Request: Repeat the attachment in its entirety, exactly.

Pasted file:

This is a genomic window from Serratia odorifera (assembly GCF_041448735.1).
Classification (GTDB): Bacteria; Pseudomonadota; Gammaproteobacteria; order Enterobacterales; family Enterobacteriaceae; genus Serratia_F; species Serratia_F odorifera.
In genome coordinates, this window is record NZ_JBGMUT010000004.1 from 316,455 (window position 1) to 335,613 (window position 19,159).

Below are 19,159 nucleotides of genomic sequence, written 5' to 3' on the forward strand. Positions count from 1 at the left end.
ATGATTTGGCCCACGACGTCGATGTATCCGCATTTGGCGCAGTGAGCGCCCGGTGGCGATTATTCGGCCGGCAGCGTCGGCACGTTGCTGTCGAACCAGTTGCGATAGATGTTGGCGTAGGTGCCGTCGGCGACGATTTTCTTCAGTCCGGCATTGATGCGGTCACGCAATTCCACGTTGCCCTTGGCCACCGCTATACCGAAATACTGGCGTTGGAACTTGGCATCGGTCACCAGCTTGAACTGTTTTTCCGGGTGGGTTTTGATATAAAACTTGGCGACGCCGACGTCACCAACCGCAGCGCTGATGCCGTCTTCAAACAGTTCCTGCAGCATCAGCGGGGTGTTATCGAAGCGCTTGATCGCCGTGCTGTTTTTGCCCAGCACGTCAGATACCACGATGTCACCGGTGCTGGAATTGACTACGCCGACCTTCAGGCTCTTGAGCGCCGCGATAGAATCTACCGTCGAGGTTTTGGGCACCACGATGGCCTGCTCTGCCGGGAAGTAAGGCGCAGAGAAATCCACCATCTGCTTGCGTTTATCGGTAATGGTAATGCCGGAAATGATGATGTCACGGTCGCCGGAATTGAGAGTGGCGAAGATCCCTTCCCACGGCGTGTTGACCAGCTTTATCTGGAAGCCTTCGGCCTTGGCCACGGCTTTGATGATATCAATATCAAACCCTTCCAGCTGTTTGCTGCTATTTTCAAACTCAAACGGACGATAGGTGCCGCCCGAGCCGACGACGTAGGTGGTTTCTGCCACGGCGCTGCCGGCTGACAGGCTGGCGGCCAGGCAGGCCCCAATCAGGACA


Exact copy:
This is a genomic window from Serratia odorifera (assembly GCF_041448735.1).
Classification (GTDB): Bacteria; Pseudomonadota; Gammaproteobacteria; order Enterobacterales; family Enterobacteriaceae; genus Serratia_F; species Serratia_F odorifera.
In genome coordinates, this window is record NZ_JBGMUT010000004.1 from 316,455 (window position 1) to 335,613 (window position 19,159).

Below are 19,159 nucleotides of genomic sequence, written 5' to 3' on the forward strand. Positions count from 1 at the left end.
ATGATTTGGCCCACGACGTCGATGTATCCGCATTTGGCGCAGTGAGCGCCCGGTGGCGATTATTCGGCCGGCAGCGTCGGCACGTTGCTGTCGAACCAGTTGCGATAGATGTTGGCGTAGGTGCCGTCGGCGACGATTTTCTTCAGTCCGGCATTGATGCGGTCACGCAATTCCACGTTGCCCTTGGCCACCGCTATACCGAAATACTGGCGTTGGAACTTGGCATCGGTCACCAGCTTGAACTGTTTTTCCGGGTGGGTTTTGATATAAAACTTGGCGACGCCGACGTCACCAACCGCAGCGCTGATGCCGTCTTCAAACAGTTCCTGCAGCATCAGCGGGGTGTTATCGAAGCGCTTGATCGCCGTGCTGTTTTTGCCCAGCACGTCAGATACCACGATGTCACCGGTGCTGGAATTGACTACGCCGACCTTCAGGCTCTTGAGCGCCGCGATAGAATCTACCGTCGAGGTTTTGGGCACCACGATGGCCTGCTCTGCCGGGAAGTAAGGCGCAGAGAAATCCACCATCTGCTTGCGTTTATCGGTAATGGTAATGCCGGAAATGATGATGTCACGGTCGCCGGAATTGAGAGTGGCGAAGATCCCTTCCCACGGCGTGTTGACCAGCTTTATCTGGAAGCCTTCGGCCTTGGCCACGGCTTTGATGATATCAATATCAAACCCTTCCAGCTGTTTGCTGCTATTTTCAAACTCAAACGGACGATAGGTGCCGCCCGAGCCGACGACGTAGGTGGTTTCTGCCACGGCGCTGCCGGCTGACAGGCTGGCGGCCAGGCAGGCCCCAATCAGGACA